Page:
Court of Appeal Clarifies the Tension Between Disclaimed Property and State Based Laws

On 9 March 2018, the Queensland Court of Appeal overturned the controversial first instance decision of the Supreme Court in the matter of Linc Energy Pty Ltd (In Liquidation).[1]

The Court of Appeal’s judgement is significant, as it clarifies the position regarding:

  • the duties of a liquidator to comply with state based laws regarding a disclaimed property
  • the relationship between the Corporations Act 2001 (Cth) (CA) and other state based legislation under section 5G of the CA.[2]

Justice of Appeal McMurdo, with Bond J and Gotterson JA in agreeance, confirmed that environmental obligations of a company in insolvency will not continue after the relevant property and licences have been disclaimed under section 568 of the CA.

Disclaimed Property

Liquidators have the power to disclaim property under section 568 of the CA. Once property has been disclaimed, the company in liquidation extinguishes its whole interest on that property. The rights of other persons are also affected, to the extent necessary to release the company from all liabilities regarding the disclaimed property. The disclaimer provisions under the CA are aimed at allowing liquidators to relieve themselves of ongoing liabilities that would be a cost to creditors, prolong the liquidation, and delay the declaration of dividends to the company’s stakeholders.

Linc Energy Limited (in liq) (Linc) operated a pilot underground coal gasification project on land which it owned in Queensland (Site). The project was operated under the authority of a mineral development licence (MDL), a petroleum facility licence (PFL) and other environmental authorities issued under the Environmental Protection Act 1994 (Qld) (EPA).

Shortly prior to the appointment of liquidators to Linc (Liquidators), an environmental protection order (EPO) was issued to Linc under the EPA for its coal seam gas project at the Site. The EPO required Linc to comply with the ‘general environmental duty’ under the EPA. This duty required Linc, amongst other things, to:

  • undertake certain work on the Site
  • retain and maintain any infrastructure on the Site, which was necessary to ensure compliance with the requirements of the EPO.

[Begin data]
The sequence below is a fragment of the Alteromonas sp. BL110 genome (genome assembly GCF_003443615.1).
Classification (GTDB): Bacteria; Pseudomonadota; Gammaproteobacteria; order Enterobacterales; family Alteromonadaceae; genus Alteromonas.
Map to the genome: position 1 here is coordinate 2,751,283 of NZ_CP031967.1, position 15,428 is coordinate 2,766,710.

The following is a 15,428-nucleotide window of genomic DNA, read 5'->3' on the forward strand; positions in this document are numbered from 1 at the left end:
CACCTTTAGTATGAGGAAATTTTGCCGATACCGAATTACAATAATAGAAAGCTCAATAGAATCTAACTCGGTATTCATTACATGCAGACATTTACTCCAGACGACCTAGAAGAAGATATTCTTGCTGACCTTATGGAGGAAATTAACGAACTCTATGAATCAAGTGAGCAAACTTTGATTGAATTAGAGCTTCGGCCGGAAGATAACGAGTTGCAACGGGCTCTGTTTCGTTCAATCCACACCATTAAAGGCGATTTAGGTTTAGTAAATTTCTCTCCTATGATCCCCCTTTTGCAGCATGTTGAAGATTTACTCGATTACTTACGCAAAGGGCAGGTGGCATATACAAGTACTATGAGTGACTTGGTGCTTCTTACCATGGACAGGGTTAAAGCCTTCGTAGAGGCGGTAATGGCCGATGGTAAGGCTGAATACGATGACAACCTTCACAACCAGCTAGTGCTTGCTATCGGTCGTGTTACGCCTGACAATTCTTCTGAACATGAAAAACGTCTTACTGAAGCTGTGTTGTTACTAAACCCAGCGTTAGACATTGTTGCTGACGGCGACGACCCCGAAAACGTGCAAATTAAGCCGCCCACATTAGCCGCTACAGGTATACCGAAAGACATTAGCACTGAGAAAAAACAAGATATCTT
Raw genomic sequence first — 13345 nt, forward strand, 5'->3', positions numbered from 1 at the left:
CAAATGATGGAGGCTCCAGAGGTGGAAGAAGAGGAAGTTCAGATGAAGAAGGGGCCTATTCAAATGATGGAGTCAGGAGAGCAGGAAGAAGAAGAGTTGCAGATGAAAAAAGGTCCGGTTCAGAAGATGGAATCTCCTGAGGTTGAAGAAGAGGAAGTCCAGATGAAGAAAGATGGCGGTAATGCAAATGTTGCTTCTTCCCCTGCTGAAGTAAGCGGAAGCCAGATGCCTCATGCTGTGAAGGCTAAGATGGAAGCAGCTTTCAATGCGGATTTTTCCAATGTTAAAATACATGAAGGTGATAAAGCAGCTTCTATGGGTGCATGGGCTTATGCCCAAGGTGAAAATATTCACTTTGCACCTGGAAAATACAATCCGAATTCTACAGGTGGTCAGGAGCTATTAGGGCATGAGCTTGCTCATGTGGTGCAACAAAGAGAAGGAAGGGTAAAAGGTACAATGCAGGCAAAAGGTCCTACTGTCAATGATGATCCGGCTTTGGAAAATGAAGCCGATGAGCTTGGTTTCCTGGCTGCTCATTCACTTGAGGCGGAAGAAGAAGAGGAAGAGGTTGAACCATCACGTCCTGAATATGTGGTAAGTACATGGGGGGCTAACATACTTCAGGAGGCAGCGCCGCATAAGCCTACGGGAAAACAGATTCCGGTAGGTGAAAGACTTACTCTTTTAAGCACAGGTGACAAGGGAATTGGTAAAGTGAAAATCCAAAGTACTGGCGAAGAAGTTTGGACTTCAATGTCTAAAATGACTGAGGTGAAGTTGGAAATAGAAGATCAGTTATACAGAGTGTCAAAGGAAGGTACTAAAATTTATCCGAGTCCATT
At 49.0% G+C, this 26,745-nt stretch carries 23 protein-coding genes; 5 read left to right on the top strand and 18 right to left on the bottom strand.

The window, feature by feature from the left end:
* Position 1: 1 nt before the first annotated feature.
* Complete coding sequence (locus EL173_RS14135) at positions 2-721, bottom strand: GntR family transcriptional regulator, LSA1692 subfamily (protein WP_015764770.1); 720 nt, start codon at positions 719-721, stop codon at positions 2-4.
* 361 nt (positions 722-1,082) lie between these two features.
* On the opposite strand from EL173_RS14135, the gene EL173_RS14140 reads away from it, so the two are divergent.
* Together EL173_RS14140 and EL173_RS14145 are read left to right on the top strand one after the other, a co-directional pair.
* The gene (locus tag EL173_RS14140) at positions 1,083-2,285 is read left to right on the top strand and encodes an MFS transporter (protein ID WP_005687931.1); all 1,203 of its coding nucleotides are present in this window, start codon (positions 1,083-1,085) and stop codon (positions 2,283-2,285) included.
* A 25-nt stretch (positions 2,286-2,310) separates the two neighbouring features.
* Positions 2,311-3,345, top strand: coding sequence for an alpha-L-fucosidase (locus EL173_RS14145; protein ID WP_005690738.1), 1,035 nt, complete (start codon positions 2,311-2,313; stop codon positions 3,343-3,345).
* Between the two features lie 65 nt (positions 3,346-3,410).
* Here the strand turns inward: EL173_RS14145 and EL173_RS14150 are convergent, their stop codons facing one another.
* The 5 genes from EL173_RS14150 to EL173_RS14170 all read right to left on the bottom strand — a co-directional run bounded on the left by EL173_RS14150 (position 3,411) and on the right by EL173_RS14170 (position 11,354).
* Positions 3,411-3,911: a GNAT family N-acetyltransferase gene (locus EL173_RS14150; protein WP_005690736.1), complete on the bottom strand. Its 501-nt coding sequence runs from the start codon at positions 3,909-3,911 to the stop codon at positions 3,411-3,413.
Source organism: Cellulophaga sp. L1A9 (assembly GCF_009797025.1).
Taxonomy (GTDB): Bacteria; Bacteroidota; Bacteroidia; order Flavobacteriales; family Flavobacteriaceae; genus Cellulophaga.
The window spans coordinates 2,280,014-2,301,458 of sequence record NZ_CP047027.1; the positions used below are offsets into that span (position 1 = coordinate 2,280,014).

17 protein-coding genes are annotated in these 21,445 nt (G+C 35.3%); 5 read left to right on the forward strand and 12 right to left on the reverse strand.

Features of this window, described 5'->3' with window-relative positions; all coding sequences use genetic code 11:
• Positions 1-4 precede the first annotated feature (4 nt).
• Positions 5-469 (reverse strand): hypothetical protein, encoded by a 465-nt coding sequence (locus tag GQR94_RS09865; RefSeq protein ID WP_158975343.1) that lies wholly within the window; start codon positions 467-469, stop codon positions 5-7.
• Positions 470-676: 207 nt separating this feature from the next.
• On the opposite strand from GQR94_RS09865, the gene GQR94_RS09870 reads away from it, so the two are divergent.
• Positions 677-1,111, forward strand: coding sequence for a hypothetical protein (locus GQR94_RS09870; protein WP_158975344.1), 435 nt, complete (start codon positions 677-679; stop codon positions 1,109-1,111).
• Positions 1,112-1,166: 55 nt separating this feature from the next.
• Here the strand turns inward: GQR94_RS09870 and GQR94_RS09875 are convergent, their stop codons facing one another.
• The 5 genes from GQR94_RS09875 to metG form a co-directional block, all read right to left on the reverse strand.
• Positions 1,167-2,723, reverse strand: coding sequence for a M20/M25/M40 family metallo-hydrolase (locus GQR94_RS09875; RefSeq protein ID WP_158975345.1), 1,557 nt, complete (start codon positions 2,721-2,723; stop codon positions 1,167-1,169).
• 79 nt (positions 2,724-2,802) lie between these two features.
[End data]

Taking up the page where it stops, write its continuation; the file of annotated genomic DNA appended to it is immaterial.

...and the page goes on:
After their appointment, the Liquidators disclaimed the Site, the MDL, PFL and all other environmental authorities obtained by Linc, on the basis that it was reasonable to expect that the costs, charges and expenses incurred in seeking to realise this property would likely exceed the proceeds that would be received in the realisation.

The Department of Environment & Heritage Protection accepted that the Site and licences had been validly disclaimed by the Liquidators. However, the key issue for the Liquidators was whether, notwithstanding the disclaimer, the company would be required to comply with the obligations imposed by the EPO.

Reasons for Judgment

The Court in both the Court of Appeal and first instance decisions, attached significance to the fact that the disclaimer of the Site and licenses meant that Linc had ‘no cause’ and ‘no entitlement’ to carry on any environmental duties in respect of the Site. The effect of this was that Linc could no longer be obliged to comply with the EPO. Accordingly, the Court found that there was an inconsistency between the disclaimer provisions in the CA, and the environmental duties imposed by the EPA.

Under section 109 of the Commonwealth Constitution, Commonwealth law prevails to the extent of any inconsistency between Commonwealth and State legislation. However, section 5G of the CA was introduced at the time of the CA’s drafting to ensure certain existing state based laws continued to operate despite being inconsistent with the terms of the CA. In the first instance, Jackson J interpreted section 5G of the CA to mean that the EPA, as a pre-existing state based law, prevailed over the terms of the CA in Queensland. As such, Jackson J found that despite the disclaimer under the CA, Linc remained liable to comply with the terms of the EPO.

On appeal to the Court of Appeal, the Court considered the case of HIH Casualty and General Insurance Ltd (in liq) v Building Insurers’ Guarantee Corporation (HIH).[3] In HIH, the Court found that certain sections of the CA were incapable of applying inconsistently between the states and territories. The disclaimer provisions of the CA were found to be examples of these types of provisions that are not geographically indiscriminate in that they apply to a body corporate in the whole of the area to which the CA applies, being all states and territories. The Court of Appeal found that section 5G of the CA could not operate to give priority to the EPA, as this would result in the disclaimer provisions under the CA applying in all states and territories except for Queensland. As such, McMurdo JA found that once the Site and licences had been disclaimed, there was no activity which could be carried out by Linc to which the general environmental duty could attach.

The significance of the Court of Appeal’s judgment is that it gives liquidators comfort that they will not be bound by state based environmental obligations imposed on disclaimed property. The effect of the first instance decision was to give state based environmental laws priority over other unsecured creditors in the winding up of the company. Despite the Court of Appeal decision, practitioners should still carefully consider all environmental obligations imposed on a company in liquidation.

In addition, the Court of Appeal’s judgment confirms that certain provisions of the CA are not ‘divisible’ and will not apply to some states and territories with exclusion in others. Following this judgment, it will be important for practitioners to take note of any future decisions which detail what other sections of the CA will be ‘indivisible’ and thereby have priority over state based laws.